Aquino under pressure to speed up aid

Updated: 2013-11-15 08:00

By Agencies in Tacloban, Manila, Philippines and Beijing (China Daily)

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Aquino under pressure to speed up aid

A child cries as residents beg authorities for seats on flights on military C-130 planes out of the airport in Tacloban, located in central Philippines, on Wednesday, days after super Typhoon Haiyan devastated the city. Ted Aljibe / Agence France-Presse

Philippine President Benigno Aquino was under growing pressure on Thursday to speed up the distribution of food, water and medicine to desperate survivors of a super typhoon as a US aircraft carrier "strike group" arrived to get supplies moving.

While international relief efforts have picked up, many petrol station owners whose businesses were spared have refused to reopen, leaving little fuel for trucks needed to move supplies and medical teams around the devastated areas nearly a week after Typhoon Haiyan struck.

"There are still bodies on the road," said Alfred Romualdez, mayor of Tacloban, a city of 220,000 people reduced to rubble in worst-hit Leyte province. "It's scary. There is a request from a community to come and collect bodies. They say it's five or 10. When we get there, it's 40."

The scarcity of trucks presents grim options. "The choice is to use the same truck either to distribute food or collect bodies," he added.

China meanwhile on Thursday announced a further $1.64 million in aid.

Chinese Foreign Ministry spokesman Qin Gang said that China had donated thousands of tents and blankets, putting the value at 10 million yuan ($1.64 million), adding that the aid level would continue to be "changed and adjusted" depending on need.

Outside Tacloban, burials began for about 300 bodies in a mass grave on Thursday. A larger grave will be dug for 1,000, said city administrator Tecson John Lim.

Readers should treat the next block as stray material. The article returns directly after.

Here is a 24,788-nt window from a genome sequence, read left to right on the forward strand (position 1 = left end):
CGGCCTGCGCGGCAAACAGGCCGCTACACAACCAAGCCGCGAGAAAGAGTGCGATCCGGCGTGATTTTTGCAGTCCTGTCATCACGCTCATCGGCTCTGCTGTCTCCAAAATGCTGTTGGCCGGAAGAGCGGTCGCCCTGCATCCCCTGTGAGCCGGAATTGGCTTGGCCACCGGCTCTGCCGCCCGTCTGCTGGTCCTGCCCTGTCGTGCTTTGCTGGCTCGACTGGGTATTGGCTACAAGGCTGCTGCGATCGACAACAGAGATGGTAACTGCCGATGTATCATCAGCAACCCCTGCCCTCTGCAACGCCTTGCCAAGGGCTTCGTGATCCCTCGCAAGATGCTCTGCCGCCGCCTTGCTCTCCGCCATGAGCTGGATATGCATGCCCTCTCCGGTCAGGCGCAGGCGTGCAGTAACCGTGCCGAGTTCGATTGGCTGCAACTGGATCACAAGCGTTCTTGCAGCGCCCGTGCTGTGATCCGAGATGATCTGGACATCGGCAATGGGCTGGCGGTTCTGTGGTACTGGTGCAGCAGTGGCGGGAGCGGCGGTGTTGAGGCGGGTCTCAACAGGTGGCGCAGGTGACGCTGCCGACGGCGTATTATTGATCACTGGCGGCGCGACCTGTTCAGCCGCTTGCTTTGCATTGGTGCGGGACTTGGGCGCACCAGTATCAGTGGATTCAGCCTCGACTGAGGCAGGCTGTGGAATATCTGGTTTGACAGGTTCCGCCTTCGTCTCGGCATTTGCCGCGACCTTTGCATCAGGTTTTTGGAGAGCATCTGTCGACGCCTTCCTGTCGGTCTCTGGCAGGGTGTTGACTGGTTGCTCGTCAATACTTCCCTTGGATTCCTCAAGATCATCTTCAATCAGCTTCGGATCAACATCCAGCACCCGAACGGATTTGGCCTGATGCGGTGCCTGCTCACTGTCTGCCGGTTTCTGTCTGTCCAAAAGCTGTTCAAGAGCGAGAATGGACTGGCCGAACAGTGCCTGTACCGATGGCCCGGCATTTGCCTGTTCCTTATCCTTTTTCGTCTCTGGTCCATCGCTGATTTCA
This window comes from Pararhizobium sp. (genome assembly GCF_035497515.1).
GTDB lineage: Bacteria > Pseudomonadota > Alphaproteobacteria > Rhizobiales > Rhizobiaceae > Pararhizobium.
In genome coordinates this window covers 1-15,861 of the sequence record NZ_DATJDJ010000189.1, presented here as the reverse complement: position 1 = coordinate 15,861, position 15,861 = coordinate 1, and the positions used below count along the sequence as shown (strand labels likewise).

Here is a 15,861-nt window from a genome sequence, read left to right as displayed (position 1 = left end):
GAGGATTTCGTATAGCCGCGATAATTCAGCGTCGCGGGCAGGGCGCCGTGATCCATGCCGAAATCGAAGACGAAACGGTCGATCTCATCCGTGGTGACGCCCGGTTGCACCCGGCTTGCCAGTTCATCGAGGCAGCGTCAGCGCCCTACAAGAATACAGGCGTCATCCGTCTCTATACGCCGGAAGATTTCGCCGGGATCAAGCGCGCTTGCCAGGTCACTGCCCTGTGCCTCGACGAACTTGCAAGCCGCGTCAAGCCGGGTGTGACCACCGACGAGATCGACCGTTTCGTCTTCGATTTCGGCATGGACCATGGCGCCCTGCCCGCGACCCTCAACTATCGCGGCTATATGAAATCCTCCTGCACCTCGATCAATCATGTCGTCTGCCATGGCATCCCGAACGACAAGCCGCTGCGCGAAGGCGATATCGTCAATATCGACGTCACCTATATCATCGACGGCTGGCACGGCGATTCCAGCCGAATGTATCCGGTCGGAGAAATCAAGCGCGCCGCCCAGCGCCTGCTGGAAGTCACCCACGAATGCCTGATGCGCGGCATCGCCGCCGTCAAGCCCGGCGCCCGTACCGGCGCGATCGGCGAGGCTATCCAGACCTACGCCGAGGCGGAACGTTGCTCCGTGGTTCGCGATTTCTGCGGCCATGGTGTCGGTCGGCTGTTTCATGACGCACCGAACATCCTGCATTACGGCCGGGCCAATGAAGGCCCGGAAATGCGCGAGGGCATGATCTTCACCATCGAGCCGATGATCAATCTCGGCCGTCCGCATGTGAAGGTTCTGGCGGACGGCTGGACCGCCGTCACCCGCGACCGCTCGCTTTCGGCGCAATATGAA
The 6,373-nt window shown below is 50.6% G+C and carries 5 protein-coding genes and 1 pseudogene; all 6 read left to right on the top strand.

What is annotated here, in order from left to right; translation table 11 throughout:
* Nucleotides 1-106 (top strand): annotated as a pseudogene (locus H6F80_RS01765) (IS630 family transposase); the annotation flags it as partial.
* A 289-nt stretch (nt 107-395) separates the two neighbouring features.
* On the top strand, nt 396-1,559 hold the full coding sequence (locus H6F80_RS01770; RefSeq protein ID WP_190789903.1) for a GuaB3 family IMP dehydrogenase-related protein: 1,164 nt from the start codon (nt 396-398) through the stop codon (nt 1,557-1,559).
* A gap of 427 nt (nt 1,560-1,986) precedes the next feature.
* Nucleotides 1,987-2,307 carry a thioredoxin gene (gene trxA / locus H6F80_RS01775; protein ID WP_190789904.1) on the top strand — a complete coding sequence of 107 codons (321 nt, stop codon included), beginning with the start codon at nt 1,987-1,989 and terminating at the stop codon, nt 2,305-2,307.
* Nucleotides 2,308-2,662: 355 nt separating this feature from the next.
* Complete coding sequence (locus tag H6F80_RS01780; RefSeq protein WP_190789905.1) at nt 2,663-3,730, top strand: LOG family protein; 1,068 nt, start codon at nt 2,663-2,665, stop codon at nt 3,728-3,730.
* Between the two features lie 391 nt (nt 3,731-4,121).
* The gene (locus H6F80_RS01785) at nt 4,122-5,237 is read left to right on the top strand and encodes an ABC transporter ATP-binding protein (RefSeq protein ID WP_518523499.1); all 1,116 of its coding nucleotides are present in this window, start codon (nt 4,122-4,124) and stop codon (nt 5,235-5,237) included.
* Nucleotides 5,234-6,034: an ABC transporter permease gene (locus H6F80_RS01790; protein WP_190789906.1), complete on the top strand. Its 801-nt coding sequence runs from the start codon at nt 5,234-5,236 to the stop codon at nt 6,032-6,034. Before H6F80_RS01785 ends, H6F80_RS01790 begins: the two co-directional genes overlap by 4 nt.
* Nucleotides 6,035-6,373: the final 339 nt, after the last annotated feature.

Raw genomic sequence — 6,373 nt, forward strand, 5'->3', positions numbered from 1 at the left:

The city government remains paralyzed, with just 70 workers compared to 2,500 normally, he added. Many were killed, injured, lost family or were simply too overcome with grief to work.

The government was distributing 50,000 food packs containing 6 kg of rice and canned goods each day, but that covers just 3 percent of the 1.73 million families affected by the typhoon.

The US navy said on Thursday that its aircraft carrier the USS George Washington had arrived in the Philippines to aid in the emergency relief operation.

It "will go to a position just off the eastern coast of Samar island in order to begin to assess the damage and provide logistical and emergency support to include medical and water supplies", the carrier's commander, Rear Admiral Mark Montgomery, said.

"One of the best capabilities the strike group brings is our 21 helicopters," Montgomery said in a statement. "These helicopters represent a good deal of lift to move emergency supplies around."

Aquino has been on the defensive over his handling of the storm given warnings of its projected strength and the risk of a storm surge, and now the pace of relief efforts.

He has said the death toll might have been higher had it not been for the evacuation of people and the readying of relief supplies, but survivors from worst-affected areas say they had little warning of a tsunami-like wall of water.

The Philippines formally asked Washington for help on Saturday, a day after the storm slammed into cities and towns in the central Philippines, the US State Department said.

Aquino has also stoked debate over the extent of the casualties, citing a much lower death toll than the 10,000 estimated by local authorities. Official confirmed deaths stood at 2,357 on Thursday, a figure aid workers expect to rise.